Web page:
ab initio description of bonding for transmission electron microscopy

Jacob Madsen, Timothy J. Pennycook, Toma Susi

The simulation of transmission electron microscopy (TEM) images or diffraction patterns is often required to interpret their contrast and extract specimen features. This is especially true for high-resolution phase-contrast imaging of materials, but electron scattering simulations based on atomistic models are widely used in materials science and structural biology. Since electron scattering is dominated by the nuclear cores, the scattering potential is typically described by the widely applied independent atom model. This approximation is fast and fairly accurate, especially for scanning TEM (STEM) annular dark-field contrast, but it completely neglects valence bonding and its effect on the transmitting electrons. However, an emerging trend in electron microscopy is to use new instrumentation and methods to extract the maximum amount of information from each electron. This is evident in the increasing popularity of techniques such as 4D-STEM combined with ptychography in materials science, and cryogenic microcrystal electron diffraction in structural biology, where subtle differences in the scattering potential may be both measurable and contain additional insights. Thus, there is increasing interest in electron scattering simulations based on electrostatic potentials obtained from first principles, mainly via density functional theory, which was previously mainly required for holography. In this Review, we discuss the motivation and basis for these developments, survey the pioneering work that has been published thus far, and give our outlook for the future. We argue that a physically better justified ab initio description of the scattering potential is both useful and viable for an increasing number of systems, and we expect such simulations to steadily gain in popularity and importance.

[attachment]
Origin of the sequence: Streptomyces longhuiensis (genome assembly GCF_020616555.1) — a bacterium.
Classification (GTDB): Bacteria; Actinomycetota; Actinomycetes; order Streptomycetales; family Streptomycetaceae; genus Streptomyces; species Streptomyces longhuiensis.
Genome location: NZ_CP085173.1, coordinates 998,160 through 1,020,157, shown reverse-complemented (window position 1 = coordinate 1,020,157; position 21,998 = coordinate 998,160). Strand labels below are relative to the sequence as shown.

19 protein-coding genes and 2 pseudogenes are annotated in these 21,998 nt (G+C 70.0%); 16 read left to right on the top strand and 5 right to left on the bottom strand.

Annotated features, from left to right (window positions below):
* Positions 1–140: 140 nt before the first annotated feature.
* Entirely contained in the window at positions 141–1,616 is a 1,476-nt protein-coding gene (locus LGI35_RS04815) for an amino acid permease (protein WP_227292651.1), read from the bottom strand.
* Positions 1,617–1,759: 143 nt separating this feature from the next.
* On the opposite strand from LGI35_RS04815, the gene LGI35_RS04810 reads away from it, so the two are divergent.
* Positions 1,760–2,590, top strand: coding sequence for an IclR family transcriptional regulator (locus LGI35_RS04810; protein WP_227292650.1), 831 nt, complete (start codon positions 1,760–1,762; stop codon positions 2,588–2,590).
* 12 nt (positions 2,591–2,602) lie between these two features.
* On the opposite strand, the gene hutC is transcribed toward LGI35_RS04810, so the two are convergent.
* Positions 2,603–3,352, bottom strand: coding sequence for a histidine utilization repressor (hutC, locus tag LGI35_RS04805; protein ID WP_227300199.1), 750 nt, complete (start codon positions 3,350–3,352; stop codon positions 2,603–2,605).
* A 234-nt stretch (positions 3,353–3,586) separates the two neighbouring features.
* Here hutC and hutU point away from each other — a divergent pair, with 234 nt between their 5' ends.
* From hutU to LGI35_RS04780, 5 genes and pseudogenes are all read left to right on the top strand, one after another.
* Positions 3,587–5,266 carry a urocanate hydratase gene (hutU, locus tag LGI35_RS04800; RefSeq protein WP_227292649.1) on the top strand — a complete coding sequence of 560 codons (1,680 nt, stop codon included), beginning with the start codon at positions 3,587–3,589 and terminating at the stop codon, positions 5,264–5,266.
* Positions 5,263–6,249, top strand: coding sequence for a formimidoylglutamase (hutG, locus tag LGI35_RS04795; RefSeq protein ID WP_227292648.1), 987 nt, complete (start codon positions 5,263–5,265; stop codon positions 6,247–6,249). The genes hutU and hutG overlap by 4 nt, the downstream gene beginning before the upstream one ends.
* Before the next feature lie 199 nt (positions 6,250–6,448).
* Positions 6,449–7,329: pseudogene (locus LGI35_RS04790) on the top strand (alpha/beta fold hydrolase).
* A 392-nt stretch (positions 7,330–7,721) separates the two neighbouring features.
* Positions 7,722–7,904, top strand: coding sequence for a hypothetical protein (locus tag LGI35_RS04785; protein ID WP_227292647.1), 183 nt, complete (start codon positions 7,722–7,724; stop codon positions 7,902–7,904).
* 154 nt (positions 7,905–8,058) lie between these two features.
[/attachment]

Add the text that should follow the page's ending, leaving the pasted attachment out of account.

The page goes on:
Physics of Nanostructured Materials
External organisation(s)
University of Antwerp
No. of pages
Publication date
Peer reviewed
Austrian Fields of Science 2012
103042 Electron microscopy
ASJC Scopus subject areas
Electronic, Optical and Magnetic Materials, Atomic and Molecular Physics, and Optics, Instrumentation
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